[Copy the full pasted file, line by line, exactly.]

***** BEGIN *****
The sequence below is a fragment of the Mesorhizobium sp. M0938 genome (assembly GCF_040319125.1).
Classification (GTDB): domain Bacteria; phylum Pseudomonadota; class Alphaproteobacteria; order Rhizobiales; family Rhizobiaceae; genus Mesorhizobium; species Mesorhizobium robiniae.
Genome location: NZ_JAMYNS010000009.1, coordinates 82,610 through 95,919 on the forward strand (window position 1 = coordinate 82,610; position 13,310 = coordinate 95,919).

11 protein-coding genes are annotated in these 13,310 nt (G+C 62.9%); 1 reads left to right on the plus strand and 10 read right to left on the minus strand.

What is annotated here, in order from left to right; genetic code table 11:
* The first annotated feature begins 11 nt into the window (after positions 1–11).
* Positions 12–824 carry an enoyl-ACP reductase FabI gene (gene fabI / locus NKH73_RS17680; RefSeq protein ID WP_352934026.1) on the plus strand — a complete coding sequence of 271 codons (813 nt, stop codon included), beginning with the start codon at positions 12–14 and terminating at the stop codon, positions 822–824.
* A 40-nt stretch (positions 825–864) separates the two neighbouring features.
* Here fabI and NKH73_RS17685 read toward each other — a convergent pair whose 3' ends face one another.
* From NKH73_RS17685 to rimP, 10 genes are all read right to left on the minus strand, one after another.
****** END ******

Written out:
The sequence below is a fragment of the Mesorhizobium sp. M0938 genome (assembly GCF_040319125.1).
Classification (GTDB): domain Bacteria; phylum Pseudomonadota; class Alphaproteobacteria; order Rhizobiales; family Rhizobiaceae; genus Mesorhizobium; species Mesorhizobium robiniae.
Genome location: NZ_JAMYNS010000009.1, coordinates 82,610 through 95,919 on the forward strand (window position 1 = coordinate 82,610; position 13,310 = coordinate 95,919).

11 protein-coding genes are annotated in these 13,310 nt (G+C 62.9%); 1 reads left to right on the plus strand and 10 read right to left on the minus strand.

What is annotated here, in order from left to right; genetic code table 11:
* The first annotated feature begins 11 nt into the window (after positions 1–11).
* Positions 12–824 carry an enoyl-ACP reductase FabI gene (gene fabI / locus NKH73_RS17680; RefSeq protein ID WP_352934026.1) on the plus strand — a complete coding sequence of 271 codons (813 nt, stop codon included), beginning with the start codon at positions 12–14 and terminating at the stop codon, positions 822–824.
* A 40-nt stretch (positions 825–864) separates the two neighbouring features.
* Here fabI and NKH73_RS17685 read toward each other — a convergent pair whose 3' ends face one another.
* From NKH73_RS17685 to rimP, 10 genes are all read right to left on the minus strand, one after another.